I love all forms of C&W (Country & Western) dancing. When I lived in Texas, I learned the major couples dances: two-step, polka, waltz, and jitterbug (a fast form of East Coast Swing).
But after I moved to the East Coast I quickly realized that if I was going to enjoy myself I would also need to learn line dances, because the venues were a lot smaller and on some songs there wasn't really room to do anything else.
Since I didn't have any ethical or legal objections to line dancing (unlike others I know from Texas ☺) I've since learned -- or more likely, forgotten -- something like 200 line dances.
Here's a quick line dancing primer:
Since you don't need a partner for line dancing (ignoring circle dances for now), it removes the complication of having to learn how to lead and follow. So line dancing largely consists of memorizing a sequence of steps in a pattern that typically repeats after something like 32 or more counts (beats).
The patterns often end facing a different direction ("wall"), so the number of times when the dance starts facing a new direction makes it a 1-wall, 2-wall, or 4-wall dance. A dance that rotates 90 degrees each time would eventually face all four walls of a room.
It helps to view the line dance as made up of little blocks that are reused from one dance to another, and many of these blocks will be familiar if you've ever taken aerobics. For example, instead of having to remember a four-step sequence to the right:
step with right foot to the side
step left foot behind right
step right foot to the side
touch or hitch left foot next to right
...you would simply remember this as a "grapevine right." (And there's a corresponding "grapevine left" that simply reverses direction.)
Most line dances (and the building blocks that make them up) change every four or eight counts. That's because that's where the music breaks for most country (and rock) songs, which are typically in 2/4 or 4/4 time. In musical terms that means the measures or bars are typically two or four beats long. From the Connexions web site:
In practical terms what you'll notice is that for many songs the music seems to change every eight beats, which is why you'll hear instructors start a dance by counting out, "five-six-seven-eight." By starting the dance where the music breaks naturally, the dance will feel like it's in sync with the song.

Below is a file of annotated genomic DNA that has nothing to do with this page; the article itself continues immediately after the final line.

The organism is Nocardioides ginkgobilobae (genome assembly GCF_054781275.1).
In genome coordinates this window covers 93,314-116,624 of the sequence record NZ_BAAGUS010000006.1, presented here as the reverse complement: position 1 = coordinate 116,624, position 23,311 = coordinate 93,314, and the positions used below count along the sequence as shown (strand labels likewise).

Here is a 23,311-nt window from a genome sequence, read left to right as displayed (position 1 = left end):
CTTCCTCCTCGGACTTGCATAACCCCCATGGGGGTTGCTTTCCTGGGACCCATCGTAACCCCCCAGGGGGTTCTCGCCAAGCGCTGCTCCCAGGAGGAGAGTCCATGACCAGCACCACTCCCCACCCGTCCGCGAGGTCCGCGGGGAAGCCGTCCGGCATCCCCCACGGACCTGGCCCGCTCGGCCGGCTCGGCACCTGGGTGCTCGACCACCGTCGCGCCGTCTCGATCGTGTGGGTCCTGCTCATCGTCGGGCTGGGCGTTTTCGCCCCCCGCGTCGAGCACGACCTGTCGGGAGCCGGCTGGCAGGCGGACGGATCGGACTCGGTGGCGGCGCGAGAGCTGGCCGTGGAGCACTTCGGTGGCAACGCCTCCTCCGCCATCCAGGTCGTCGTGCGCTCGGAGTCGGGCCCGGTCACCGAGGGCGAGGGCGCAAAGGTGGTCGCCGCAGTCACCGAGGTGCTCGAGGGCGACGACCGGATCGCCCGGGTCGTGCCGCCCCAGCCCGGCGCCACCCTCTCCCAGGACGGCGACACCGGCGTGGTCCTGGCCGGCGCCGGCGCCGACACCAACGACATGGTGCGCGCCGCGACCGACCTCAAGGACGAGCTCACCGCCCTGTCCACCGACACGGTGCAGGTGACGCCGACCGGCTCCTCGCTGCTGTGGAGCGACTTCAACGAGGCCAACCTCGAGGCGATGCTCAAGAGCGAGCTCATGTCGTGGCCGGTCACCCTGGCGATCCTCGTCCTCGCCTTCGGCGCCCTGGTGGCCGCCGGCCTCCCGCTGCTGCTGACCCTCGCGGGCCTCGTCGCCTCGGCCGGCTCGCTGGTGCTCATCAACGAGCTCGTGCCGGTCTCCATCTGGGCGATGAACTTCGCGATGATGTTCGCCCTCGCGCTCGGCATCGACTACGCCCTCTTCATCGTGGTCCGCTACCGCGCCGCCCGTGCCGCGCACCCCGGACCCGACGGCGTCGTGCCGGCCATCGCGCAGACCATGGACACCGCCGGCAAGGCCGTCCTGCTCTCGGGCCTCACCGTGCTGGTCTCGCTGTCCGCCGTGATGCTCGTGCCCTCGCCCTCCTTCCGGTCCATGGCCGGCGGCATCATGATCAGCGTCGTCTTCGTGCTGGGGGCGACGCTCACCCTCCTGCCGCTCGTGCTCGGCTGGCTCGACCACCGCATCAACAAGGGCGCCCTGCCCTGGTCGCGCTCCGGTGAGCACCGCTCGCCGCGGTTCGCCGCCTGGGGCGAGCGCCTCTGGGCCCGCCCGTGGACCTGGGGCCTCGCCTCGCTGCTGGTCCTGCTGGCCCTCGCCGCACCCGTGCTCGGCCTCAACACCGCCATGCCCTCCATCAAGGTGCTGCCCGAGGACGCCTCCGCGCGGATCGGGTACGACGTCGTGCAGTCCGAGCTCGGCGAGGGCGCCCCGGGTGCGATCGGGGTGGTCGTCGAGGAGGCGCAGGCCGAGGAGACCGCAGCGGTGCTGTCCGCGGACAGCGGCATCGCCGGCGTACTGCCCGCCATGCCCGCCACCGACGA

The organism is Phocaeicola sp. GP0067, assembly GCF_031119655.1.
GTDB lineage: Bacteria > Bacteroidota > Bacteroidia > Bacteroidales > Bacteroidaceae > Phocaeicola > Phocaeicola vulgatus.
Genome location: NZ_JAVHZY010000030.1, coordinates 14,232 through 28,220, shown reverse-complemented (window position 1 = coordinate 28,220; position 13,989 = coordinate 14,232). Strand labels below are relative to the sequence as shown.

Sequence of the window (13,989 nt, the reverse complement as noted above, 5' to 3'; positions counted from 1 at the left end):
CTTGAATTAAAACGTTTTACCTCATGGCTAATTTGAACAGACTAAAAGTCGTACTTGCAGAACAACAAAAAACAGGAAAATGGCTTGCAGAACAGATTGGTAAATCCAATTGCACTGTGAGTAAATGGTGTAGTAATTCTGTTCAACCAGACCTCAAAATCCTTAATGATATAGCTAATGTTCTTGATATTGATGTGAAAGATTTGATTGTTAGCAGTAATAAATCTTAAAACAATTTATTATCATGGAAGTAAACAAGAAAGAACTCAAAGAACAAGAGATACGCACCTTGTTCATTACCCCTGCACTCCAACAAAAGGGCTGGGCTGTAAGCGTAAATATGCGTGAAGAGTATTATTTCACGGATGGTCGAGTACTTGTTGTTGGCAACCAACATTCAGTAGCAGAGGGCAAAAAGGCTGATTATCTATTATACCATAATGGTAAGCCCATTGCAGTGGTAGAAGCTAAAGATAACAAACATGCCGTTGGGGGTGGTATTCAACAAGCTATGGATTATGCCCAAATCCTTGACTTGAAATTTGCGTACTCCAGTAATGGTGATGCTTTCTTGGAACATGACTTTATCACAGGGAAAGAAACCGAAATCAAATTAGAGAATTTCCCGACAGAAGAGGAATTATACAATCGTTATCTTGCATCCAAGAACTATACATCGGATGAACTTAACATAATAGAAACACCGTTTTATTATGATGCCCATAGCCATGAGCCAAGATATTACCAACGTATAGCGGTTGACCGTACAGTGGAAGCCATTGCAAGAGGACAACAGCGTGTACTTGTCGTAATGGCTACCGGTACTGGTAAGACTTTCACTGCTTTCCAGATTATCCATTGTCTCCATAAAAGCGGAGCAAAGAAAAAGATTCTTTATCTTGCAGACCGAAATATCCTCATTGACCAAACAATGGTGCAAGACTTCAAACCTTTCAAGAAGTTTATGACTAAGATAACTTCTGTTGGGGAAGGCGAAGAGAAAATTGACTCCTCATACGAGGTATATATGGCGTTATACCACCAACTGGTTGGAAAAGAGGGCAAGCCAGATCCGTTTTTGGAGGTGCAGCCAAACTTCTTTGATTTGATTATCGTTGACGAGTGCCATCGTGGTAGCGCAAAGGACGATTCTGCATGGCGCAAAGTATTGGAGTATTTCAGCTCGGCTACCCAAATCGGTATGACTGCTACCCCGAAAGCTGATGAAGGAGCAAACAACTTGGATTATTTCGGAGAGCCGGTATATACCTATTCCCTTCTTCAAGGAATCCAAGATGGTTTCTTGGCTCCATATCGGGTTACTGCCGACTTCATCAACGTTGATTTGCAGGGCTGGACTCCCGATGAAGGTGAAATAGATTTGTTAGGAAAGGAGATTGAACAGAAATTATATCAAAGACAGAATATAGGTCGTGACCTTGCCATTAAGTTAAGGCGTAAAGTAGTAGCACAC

When trying to learn line dances, step sheets are very helpful. As the name implies these are step-by-step instructions for line dances, usually with one step per count (beat). Fortunately, what was probably the most complete collection of line dance step sheets on the web, Patti Brown's Dancing Deep in the Heart of Texas, now seems to be back up, and KickIt seems to still be live.
Tempo, or beats per minute (bpm), is pretty important in any kind of dancing. It's the number of beats per minute that usually dictates which dance to do to a given song. If the song is too slow or too fast it won't be fun, either because it's hard to keep up with the music or it feels like it's dragging.
This is fairly subjective and generally more important for couples dancing. I dance at Cancun Cantina, where line dances mostly range between 100-140 bpm, but this varies a lot from club to club. As a point of reference, here are some typical tempos for couples dancing:
70-100 bpm: Slow dancing (or if counted double-time, a Two-Step)
100-140 bpm: West Coast Swing
135-210 bpm: Two-Step (a comfortable range is about 160-170 bpm, but some of the most fun ones are faster, around 180-210 bpm)
135-200 bpm: East Coast Swing (faster ones are more of a jitterbug)
180-240 bpm: Polka
On the Dance Floor
Then there's the matter of floor etiquette. For everyone to dance on the same floor and have an enjoyable time, it helps to understand some conventions, especially in the Eastern US where floors are smaller and also shared between couples and line dancers.
A C&W dance floor is kind of like a race track or highway, with couples dancers moving in a counter-clockwise circle. If the floor is big enough, there will be concentric "lanes," with the fast lane on the outside and slower dancers in toward the center. So line dancers should try to stay in the center, as should more stationary couples dancers such as swing or ballroom.
When you run into someone on the floor during a dance -- as you inevitably will -- just smile and apologize.
Some Line Dances
So now that you're ready to get out on the dance floor, here are some dances to try. I don't know why, by the way, some of the dances have suggestive names. They're typically not nearly as salacious as the names might imply and it creates a dilemma if you're trying to teach them to kids.
Easy Beginner Dances:
- Down & Dirty (Walk Softly On This Heart Of Mine by The Kentucky Headhunters or Strokin' by Clarence Carter)
- Safe Sex (Fast As You by Dwight Yoakam or Whoomp! There It Is by Tag Team) - simple but fun; it helps if you recognize that the pattern forms an upside down, backwards "L" shape, or the left half of a "T"
- Booty Call (Booty Call by Dazz/Atomic Dog) - OK, you may have done this one already
- Cut A Rug (Roll Back the Rug by Scooter Lee) [video]
- Sleazy Slide (That's How Country Boys Roll by Billy Currington)
- Cupid Shuffle (Cupid Shuffle by Cupid) [video] [how-to video]
Classics (performed coast to coast):
- Tush Push (The Girl's Gone Wild by Travis Tritt) [video] [video]
- Slappin' Leather (T-R-O-U-B-L-E by Travis Tritt) [video]
- Cotton-Eyed Joe (Cotton-Eyed Joe by Isaac Payton Sweat [traditional] or Rednex [hip hop]) - like a line dance done with a partner, moving in a circle [video]
- Watermelon Crawl (Watermelon Crawl by Tracy Byrd) [video]